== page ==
Journal of Inherited Metabolic Disease

, Volume 33, Issue 3, pp 211–222 | Cite as

Antioxidant dysfunction: potential risk for neurotoxicity in ethylmalonic aciduria

  • Christina B. Pedersen
  • Zarazuela Zolkipli
  • Søren Vang
  • Johan Palmfeldt
  • Margrethe Kjeldsen
  • Vibeke Stenbroen
  • Stinne P. Schmidt
  • Ronald J. A. Wanders
  • Jos P. N. Ruiter
  • Flemming Wibrand
  • Ingrid Tein
  • Niels Gregersen
Original Article


Mitochondrial dysfunction and oxidative stress are central to the molecular basis of several human diseases associated with neuromuscular disabilities. We hypothesize that mitochondrial dysfunction also contributes to the neuromuscular symptoms observed in patients with ethylmalonic aciduria and homozygosity for ACADS c.625G>A-a common variant of the short-chain acyl-coenzyme A (CoA) dehydrogenase (SCAD) enzyme in the mitochondrial fatty acid oxidation pathway. This study sought to identify the specific factors that initiate cell dysfunction in these patients. We investigated fibroblast cultures from 10 patients with neuromuscular disabilities, elevated levels of ethylmalonic acid (EMA) (>50 mmol/mol creatinine), and ACADS c.625G>A homozygosity. Functional analyses, i.e., ACADS gene and protein expression as well as SCAD enzyme activity measurements, were performed together with a global nano liquid chromatography tandem mass spectroscopy (nano-LC-MS/MS)-based screening of the mitochondrial proteome in patient fibroblasts. Moreover, cell viability of patient fibroblasts exposed to menadione-induced oxidative stress was evaluated. Loss of SCAD function was detected in the patient group, most likely due to decreased ACADS gene expression and/or elimination of misfolded SCAD protein. Analysis of the mitochondrial proteome in patient fibroblasts identified a number of differentially expressed protein candidates, including reduced expression of the antioxidant superoxide dismutase 2 (SOD2). Additionally, patient fibroblasts demonstrated significantly higher sensitivity to oxidative stress than control fibroblasts. We propose that reduced mitochondrial antioxidant capacity is a potential risk factor for ACADS c.625G>A-associated ethylmalonic aciduria and that mitochondrial dysfunction contributes to the neurotoxicity observed in patients.


Control Fibroblast Mitochondrial Fatty Acid Oxidation Patient Fibroblast Mitochondrial Proteome Ethylmalonic Acid 
These keywords were added by machine and not by the authors. This process is experimental and the keywords may be updated as the learning algorithm improves.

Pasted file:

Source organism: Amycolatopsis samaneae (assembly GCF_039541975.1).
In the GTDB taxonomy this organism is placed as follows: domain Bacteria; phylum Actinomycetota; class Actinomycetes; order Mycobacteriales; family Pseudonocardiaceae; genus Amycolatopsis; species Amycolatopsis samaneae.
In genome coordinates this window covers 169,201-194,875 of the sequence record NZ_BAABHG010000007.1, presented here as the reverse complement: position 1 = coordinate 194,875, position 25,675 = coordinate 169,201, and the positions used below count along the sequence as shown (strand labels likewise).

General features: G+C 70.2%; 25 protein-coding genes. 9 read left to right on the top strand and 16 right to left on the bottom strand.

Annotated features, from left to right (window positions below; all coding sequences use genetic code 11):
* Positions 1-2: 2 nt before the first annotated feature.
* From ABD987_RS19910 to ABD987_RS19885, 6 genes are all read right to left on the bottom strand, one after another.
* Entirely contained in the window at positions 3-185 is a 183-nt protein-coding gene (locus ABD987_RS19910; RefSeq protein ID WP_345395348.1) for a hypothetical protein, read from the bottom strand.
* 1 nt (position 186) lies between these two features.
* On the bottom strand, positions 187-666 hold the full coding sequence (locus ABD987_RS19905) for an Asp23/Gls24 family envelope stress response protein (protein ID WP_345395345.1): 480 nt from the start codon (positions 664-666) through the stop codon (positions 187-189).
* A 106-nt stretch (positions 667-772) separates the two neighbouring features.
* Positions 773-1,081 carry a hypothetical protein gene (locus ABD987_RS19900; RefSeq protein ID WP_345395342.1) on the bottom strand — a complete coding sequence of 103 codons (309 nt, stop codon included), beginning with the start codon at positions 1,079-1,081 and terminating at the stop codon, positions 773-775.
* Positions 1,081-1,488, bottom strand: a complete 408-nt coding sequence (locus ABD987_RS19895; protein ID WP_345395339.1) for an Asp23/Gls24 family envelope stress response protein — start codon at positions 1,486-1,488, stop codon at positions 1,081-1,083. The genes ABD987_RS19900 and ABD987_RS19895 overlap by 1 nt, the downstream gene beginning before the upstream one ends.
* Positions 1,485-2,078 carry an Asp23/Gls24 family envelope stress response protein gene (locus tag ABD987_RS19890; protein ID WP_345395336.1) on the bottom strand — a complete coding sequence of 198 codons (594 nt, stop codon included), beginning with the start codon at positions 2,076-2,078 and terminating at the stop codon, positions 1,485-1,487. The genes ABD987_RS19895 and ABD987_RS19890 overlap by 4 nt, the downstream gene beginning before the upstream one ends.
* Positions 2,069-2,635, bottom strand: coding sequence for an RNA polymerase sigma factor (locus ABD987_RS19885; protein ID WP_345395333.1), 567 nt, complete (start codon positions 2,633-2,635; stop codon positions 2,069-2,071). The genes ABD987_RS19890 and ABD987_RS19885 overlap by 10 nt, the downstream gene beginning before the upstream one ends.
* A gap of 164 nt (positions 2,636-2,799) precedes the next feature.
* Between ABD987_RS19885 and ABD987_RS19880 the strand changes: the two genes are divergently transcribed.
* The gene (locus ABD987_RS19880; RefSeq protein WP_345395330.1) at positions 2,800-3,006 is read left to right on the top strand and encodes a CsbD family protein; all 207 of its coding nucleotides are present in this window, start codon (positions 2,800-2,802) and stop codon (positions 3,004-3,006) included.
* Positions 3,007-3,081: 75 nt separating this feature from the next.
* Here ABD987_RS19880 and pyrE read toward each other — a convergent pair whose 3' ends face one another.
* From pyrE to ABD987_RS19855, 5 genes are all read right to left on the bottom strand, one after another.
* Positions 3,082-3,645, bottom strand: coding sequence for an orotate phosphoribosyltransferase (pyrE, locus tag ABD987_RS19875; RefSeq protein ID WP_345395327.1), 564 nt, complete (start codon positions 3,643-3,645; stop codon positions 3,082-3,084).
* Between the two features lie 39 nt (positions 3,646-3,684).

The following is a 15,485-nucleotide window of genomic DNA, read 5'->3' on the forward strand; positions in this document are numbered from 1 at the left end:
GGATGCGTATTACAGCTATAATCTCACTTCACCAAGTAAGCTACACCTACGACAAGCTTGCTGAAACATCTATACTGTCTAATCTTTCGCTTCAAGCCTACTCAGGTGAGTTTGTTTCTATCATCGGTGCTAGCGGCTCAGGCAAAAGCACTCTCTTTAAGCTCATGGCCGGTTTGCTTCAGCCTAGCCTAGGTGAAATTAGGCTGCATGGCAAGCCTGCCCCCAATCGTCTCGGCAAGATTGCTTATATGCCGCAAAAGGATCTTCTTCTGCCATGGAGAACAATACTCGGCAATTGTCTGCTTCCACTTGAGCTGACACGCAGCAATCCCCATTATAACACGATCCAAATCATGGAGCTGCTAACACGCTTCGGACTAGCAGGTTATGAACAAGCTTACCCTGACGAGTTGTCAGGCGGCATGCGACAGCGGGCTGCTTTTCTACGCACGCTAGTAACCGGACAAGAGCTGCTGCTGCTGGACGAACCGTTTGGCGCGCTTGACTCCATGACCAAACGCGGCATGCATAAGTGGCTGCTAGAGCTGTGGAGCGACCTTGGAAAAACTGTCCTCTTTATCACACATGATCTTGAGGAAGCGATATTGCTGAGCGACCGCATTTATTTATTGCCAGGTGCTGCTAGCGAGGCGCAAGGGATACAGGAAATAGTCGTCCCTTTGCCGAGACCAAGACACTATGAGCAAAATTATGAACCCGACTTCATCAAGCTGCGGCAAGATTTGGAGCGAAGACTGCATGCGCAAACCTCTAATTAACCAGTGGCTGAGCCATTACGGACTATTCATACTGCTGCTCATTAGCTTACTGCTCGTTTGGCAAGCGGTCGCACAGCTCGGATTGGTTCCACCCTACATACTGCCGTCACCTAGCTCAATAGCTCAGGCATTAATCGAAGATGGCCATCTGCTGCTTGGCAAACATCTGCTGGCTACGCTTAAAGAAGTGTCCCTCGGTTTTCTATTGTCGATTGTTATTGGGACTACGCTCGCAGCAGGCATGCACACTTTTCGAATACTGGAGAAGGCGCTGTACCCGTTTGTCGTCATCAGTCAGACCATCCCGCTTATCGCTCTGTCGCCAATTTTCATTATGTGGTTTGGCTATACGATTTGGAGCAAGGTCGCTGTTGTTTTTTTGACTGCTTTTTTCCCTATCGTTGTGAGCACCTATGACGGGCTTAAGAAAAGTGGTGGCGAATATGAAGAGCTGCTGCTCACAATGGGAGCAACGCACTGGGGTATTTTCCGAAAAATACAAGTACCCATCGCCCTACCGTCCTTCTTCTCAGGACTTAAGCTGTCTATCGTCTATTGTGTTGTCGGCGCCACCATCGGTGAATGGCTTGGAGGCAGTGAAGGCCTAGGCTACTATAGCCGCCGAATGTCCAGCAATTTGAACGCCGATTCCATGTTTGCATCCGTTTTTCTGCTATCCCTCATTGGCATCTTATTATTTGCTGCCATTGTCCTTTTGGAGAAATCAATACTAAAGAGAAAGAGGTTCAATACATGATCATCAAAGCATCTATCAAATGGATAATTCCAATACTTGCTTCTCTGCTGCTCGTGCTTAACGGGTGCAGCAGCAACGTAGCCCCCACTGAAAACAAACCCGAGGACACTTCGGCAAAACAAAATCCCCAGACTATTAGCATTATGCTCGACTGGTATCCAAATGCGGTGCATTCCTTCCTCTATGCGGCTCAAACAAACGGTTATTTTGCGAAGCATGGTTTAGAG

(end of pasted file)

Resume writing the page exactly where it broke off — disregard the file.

Fetal calf serum


Ethylmalonic acid


Flavin adenine dinucleotide


Short-chain acyl-CoA dehydrogenase


Superoxide dismutase 2


Peroxisome proliferator activated receptor


Electron transfer flavoprotein



We thank all the clinicians and researchers from clinical departments around the world for providing DNA and cultured skin fibroblasts from patients and controls (Mike Gibson, OR, USA; Jerry Vockley, Pittsburgh, PA, USA; Orly Elpeleg, Jerusalem, Israel; Mary G. Ampola, Boston, MA, USA; Antonia Ribes, Barcelona, Spain; Dieter Matern, Rochester, NY, USA; Rhona Jack, Seattle, WA, USA; Tarja Linnankivi, Helsinki, Finland; Ina Knerr, Erlangen, Germany; Charles Roe, Dallas, TX, USA; Stanley Korman, Jerusalem, Israel; Sarah P. Young and David S. Millington, NC, USA). We also thank Christian Knudsen at the Department of Human Genetics for assisting with the cell culturing, and Dr. Kay Tanaka for providing the anti-SCAD antibodies. The work was supported by grants from the Danish Medical Research Council and Lundbeck Foundation, Denmark, as well as from a grant from the Physicians’ Services Incorporated Foundation of Ontario, Canada.

Supplementary material

10545_2010_9086_MOESM1_ESM.doc (34 kb)
Table S1 ETHE1 haplotypes in 10 c.625G>A homozygous EMA-patients (DOC 34 kb)
10545_2010_9086_MOESM2_ESM.doc (34 kb)
Table S2 Mitochondrial energy production (DOC 34.5 kb)


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Copyright information

© SSIEM and Springer 2010

Authors and Affiliations

  • Christina B. Pedersen
    • 1
    • 2
  • Zarazuela Zolkipli
    • 3
  • Søren Vang
    • 1
    • 2
  • Johan Palmfeldt
    • 2
  • Margrethe Kjeldsen
    • 2
  • Vibeke Stenbroen
    • 2
  • Stinne P. Schmidt
    • 2
  • Ronald J. A. Wanders
    • 4
  • Jos P. N. Ruiter
    • 4
  • Flemming Wibrand
    • 5
  • Ingrid Tein
    • 3
  • Niels Gregersen
    • 2
  1. 1.Department of Molecular Medicine (MOMA)Aarhus University HospitalAarhus NDenmark
  2. 2.Research Unit for Molecular MedicineAarhus University HospitalAarhus NDenmark
  3. 3.Neurometabolic Research Laboratory, Department of Pediatrics, Hospital for Sick ChildrenUniversity of TorontoTorontoCanada
  4. 4.Lab. Genetic Metabolic Diseases, Department of Clinical Chemistry and Pediatrics, Academic Medical CenterUniversity of AmsterdamAmsterdamThe Netherlands
  5. 5.Department of Clinical GeneticsRigshospitaletCopenhagenDenmark

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